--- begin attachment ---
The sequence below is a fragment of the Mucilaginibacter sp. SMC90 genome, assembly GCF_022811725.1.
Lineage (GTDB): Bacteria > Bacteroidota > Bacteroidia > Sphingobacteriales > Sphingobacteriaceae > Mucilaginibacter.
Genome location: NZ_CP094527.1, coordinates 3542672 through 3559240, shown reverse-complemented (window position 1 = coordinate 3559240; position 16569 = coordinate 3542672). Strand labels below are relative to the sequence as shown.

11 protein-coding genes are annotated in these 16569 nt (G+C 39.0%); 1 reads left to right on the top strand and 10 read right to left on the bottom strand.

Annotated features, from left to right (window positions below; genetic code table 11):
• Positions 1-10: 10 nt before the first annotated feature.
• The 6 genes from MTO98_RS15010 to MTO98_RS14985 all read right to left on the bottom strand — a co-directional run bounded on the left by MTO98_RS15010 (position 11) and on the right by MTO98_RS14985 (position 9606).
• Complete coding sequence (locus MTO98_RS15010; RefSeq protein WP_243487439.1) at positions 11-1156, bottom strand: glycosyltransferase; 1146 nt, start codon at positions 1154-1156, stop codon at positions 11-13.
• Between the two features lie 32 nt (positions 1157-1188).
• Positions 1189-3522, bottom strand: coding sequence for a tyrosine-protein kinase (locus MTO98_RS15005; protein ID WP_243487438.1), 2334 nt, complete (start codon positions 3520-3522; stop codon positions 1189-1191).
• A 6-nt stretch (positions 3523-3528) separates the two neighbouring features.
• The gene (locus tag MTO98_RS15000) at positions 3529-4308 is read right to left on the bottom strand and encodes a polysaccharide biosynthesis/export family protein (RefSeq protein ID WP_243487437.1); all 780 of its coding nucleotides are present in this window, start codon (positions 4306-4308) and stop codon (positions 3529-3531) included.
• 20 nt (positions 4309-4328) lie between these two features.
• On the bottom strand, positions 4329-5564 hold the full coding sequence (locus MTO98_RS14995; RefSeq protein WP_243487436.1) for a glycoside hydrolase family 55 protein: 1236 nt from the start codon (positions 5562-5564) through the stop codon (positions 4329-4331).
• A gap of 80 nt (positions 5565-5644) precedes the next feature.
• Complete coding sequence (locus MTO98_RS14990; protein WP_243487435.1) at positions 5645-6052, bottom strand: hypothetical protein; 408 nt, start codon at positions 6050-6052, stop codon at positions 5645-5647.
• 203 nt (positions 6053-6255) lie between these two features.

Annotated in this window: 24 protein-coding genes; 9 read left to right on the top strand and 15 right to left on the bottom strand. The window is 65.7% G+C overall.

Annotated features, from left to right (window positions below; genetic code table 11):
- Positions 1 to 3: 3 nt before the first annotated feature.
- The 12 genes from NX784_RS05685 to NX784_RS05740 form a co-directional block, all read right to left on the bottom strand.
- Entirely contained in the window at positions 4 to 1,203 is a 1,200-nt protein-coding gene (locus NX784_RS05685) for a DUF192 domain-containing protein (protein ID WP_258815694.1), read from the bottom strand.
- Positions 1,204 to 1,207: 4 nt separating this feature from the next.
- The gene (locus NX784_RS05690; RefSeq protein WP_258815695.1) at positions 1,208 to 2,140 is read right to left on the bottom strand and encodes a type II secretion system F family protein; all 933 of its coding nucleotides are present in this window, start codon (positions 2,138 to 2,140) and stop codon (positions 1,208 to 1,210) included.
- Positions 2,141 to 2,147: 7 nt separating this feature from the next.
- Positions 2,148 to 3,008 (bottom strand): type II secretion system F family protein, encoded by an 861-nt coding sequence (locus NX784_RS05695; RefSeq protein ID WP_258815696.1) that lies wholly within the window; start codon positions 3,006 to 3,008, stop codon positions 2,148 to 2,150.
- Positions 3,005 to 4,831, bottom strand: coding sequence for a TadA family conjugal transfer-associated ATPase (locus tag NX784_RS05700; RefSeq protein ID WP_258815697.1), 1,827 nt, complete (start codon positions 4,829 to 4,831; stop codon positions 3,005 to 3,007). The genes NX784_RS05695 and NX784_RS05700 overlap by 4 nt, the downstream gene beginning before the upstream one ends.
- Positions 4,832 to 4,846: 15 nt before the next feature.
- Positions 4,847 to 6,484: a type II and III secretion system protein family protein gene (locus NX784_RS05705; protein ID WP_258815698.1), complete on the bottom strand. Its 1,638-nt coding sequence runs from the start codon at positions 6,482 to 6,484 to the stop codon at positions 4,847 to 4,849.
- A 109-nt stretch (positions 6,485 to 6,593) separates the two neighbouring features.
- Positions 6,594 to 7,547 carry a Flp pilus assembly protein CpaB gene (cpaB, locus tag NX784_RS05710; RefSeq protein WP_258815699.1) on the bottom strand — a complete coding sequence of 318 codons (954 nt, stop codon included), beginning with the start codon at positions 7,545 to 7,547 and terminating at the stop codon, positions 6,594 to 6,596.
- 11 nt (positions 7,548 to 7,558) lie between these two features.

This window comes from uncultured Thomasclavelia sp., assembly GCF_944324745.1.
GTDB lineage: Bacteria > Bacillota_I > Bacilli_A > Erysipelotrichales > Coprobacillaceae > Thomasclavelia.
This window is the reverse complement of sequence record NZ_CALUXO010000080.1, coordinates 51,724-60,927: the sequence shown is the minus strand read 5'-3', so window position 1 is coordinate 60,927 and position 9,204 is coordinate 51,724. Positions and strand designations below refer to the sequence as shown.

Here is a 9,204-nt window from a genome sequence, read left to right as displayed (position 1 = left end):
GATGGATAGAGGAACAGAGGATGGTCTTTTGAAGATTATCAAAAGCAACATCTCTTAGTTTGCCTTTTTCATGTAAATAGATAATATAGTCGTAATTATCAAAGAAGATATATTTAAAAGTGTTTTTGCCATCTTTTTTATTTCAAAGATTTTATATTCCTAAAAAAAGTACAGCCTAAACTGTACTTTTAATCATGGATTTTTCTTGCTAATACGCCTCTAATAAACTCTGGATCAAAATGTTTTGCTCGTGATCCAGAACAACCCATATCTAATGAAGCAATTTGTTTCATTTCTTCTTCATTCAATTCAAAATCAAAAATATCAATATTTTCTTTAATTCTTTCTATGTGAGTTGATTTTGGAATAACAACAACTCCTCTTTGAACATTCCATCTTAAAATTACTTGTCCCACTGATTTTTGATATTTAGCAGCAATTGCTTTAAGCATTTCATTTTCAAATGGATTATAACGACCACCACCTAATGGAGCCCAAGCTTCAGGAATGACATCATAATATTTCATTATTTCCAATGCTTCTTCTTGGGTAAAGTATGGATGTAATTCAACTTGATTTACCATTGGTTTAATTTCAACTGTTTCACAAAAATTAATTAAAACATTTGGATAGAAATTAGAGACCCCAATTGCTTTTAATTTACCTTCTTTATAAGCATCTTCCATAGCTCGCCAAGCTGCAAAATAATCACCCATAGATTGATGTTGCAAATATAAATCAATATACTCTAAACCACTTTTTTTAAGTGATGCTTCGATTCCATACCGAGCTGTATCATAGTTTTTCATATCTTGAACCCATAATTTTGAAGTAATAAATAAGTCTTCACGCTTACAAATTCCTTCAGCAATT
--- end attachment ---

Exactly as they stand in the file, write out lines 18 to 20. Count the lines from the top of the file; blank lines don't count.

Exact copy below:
Annotated in this window: 24 protein-coding genes; 9 read left to right on the top strand and 15 right to left on the bottom strand. The window is 65.7% G+C overall.

Annotated features, from left to right (window positions below; genetic code table 11):
- Positions 1 to 3: 3 nt before the first annotated feature.